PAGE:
Friday, August 9, 2013

What is Psychoanalytic literary criticism?

Psychoanalytic literary criticism, which was mainly developed from the works of Sigmund Freud and Jacques Lacan,  is still one of the key literary theories to study and understand any literary text.  Traditionally there are some canonical literary texts that are favorites to the psychoanalytic critics like Shakespeare’s Hamlet. Here in my present paper I will try to make a psychoanalytic literary criticism of Shakespeare’s Hamlet. At first, I will try to define what is psychoanalytic literary criticism and then try to make a psychoanalytic reading of Hamlet applying the key ideas of psychoanalytic criticism. 

What is Psychoanalytic literary criticism?

Psychoanalytic literary criticism can simply be defined as an approach to literature which aims to apply some of the techniques of psychoanalysis in the interpretation of literary works. The psychological principles which are used in Psychoanalytic literary criticism were mainly developed by Sigmund Freud and Jacques Lacan. Psychoanalytic criticism adopts the methods of "reading" employed by Freud and later theorists to interpret texts. It argues that literary texts, like dreams, express the secret unconscious desires and anxieties of the author, that a literary work is a manifestation of the author's own neuroses. One may psychoanalyze a particular character within a literary work, but it is usually assumed that all such characters are projections of the author's psyche.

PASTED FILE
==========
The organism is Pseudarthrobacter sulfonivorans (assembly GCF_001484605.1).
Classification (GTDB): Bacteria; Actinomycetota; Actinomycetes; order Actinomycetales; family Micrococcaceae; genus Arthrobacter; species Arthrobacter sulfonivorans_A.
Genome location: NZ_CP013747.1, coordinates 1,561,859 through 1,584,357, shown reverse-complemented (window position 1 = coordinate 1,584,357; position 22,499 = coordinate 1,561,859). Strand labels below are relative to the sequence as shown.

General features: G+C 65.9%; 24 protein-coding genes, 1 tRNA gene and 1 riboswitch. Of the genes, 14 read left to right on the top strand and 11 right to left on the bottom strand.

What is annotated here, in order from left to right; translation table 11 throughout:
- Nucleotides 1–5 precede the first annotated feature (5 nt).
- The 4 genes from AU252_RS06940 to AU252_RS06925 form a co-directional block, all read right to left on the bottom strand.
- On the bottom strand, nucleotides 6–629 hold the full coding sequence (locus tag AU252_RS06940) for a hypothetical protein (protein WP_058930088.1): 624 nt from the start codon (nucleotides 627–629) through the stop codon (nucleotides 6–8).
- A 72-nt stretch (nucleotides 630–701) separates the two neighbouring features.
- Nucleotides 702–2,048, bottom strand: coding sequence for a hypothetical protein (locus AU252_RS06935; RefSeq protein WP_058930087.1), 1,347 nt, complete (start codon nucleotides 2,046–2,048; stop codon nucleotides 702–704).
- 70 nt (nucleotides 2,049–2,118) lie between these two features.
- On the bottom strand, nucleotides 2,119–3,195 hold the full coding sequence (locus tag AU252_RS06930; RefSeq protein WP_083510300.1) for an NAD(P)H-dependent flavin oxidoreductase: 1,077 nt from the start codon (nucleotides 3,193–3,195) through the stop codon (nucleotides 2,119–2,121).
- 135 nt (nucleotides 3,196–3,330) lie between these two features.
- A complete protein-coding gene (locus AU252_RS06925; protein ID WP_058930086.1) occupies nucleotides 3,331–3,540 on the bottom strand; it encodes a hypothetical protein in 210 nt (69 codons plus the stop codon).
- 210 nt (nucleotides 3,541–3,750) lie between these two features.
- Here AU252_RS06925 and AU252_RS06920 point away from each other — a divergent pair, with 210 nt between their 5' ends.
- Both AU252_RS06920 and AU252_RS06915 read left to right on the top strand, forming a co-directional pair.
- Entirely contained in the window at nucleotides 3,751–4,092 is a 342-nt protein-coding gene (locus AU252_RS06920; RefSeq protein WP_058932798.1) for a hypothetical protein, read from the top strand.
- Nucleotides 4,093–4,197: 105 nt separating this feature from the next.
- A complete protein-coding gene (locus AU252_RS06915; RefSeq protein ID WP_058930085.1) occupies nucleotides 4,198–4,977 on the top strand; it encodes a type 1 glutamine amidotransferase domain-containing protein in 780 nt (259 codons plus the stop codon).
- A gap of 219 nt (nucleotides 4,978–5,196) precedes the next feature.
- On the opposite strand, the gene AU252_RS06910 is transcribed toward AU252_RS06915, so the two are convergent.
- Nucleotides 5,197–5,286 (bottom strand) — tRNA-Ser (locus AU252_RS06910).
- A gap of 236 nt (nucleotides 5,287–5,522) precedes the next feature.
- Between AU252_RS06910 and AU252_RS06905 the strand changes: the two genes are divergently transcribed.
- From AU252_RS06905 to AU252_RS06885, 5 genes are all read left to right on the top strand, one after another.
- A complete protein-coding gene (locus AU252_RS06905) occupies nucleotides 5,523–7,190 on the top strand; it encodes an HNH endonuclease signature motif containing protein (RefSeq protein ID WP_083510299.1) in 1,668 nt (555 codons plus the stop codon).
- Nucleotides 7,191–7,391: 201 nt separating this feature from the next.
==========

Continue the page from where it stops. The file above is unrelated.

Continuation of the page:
The key concepts which are used in Psychoanalytic criticism include but not limited to unconscious, repression, sublimation, super-ego, id, Infantile sexuality, Oedipus complex, libido, oral, anal, and phallic, transference, projection, Freudian slip, dream work, displacement ,etc.